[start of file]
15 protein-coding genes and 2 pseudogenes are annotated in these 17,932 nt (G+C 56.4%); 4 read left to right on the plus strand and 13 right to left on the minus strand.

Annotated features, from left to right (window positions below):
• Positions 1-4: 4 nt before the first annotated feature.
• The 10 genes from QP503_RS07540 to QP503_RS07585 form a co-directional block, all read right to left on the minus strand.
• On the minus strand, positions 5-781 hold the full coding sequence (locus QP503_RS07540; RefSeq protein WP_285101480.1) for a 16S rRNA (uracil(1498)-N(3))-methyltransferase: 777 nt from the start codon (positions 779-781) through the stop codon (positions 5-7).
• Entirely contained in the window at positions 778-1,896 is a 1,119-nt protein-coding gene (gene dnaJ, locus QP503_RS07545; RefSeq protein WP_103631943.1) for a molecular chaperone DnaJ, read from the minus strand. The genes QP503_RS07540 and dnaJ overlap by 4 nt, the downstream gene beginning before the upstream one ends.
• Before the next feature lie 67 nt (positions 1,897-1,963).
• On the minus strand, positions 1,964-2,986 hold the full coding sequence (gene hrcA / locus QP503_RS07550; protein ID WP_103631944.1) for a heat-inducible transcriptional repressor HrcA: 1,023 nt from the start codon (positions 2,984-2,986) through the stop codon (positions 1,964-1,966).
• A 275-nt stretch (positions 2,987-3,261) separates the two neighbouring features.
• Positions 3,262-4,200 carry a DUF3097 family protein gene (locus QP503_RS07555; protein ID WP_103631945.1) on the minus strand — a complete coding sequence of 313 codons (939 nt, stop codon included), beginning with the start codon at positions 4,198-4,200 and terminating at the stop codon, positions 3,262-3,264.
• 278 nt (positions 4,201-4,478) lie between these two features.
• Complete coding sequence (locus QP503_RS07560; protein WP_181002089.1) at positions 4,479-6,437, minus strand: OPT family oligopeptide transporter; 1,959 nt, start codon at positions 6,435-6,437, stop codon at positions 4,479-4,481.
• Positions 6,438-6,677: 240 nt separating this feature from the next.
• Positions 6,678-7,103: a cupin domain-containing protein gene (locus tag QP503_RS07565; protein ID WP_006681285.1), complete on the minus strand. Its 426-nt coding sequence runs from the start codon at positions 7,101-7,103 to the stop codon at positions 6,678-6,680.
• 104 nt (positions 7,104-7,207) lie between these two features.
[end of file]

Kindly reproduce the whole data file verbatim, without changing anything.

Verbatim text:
15 protein-coding genes and 2 pseudogenes are annotated in these 17,932 nt (G+C 56.4%); 4 read left to right on the plus strand and 13 right to left on the minus strand.

Annotated features, from left to right (window positions below):
• Positions 1-4: 4 nt before the first annotated feature.
• The 10 genes from QP503_RS07540 to QP503_RS07585 form a co-directional block, all read right to left on the minus strand.
• On the minus strand, positions 5-781 hold the full coding sequence (locus QP503_RS07540; RefSeq protein WP_285101480.1) for a 16S rRNA (uracil(1498)-N(3))-methyltransferase: 777 nt from the start codon (positions 779-781) through the stop codon (positions 5-7).
• Entirely contained in the window at positions 778-1,896 is a 1,119-nt protein-coding gene (gene dnaJ, locus QP503_RS07545; RefSeq protein WP_103631943.1) for a molecular chaperone DnaJ, read from the minus strand. The genes QP503_RS07540 and dnaJ overlap by 4 nt, the downstream gene beginning before the upstream one ends.
• Before the next feature lie 67 nt (positions 1,897-1,963).
• On the minus strand, positions 1,964-2,986 hold the full coding sequence (gene hrcA / locus QP503_RS07550; protein ID WP_103631944.1) for a heat-inducible transcriptional repressor HrcA: 1,023 nt from the start codon (positions 2,984-2,986) through the stop codon (positions 1,964-1,966).
• A 275-nt stretch (positions 2,987-3,261) separates the two neighbouring features.
• Positions 3,262-4,200 carry a DUF3097 family protein gene (locus QP503_RS07555; protein ID WP_103631945.1) on the minus strand — a complete coding sequence of 313 codons (939 nt, stop codon included), beginning with the start codon at positions 4,198-4,200 and terminating at the stop codon, positions 3,262-3,264.
• 278 nt (positions 4,201-4,478) lie between these two features.
• Complete coding sequence (locus QP503_RS07560; protein WP_181002089.1) at positions 4,479-6,437, minus strand: OPT family oligopeptide transporter; 1,959 nt, start codon at positions 6,435-6,437, stop codon at positions 4,479-4,481.
• Positions 6,438-6,677: 240 nt separating this feature from the next.
• Positions 6,678-7,103: a cupin domain-containing protein gene (locus tag QP503_RS07565; protein ID WP_006681285.1), complete on the minus strand. Its 426-nt coding sequence runs from the start codon at positions 7,101-7,103 to the stop codon at positions 6,678-6,680.
• 104 nt (positions 7,104-7,207) lie between these two features.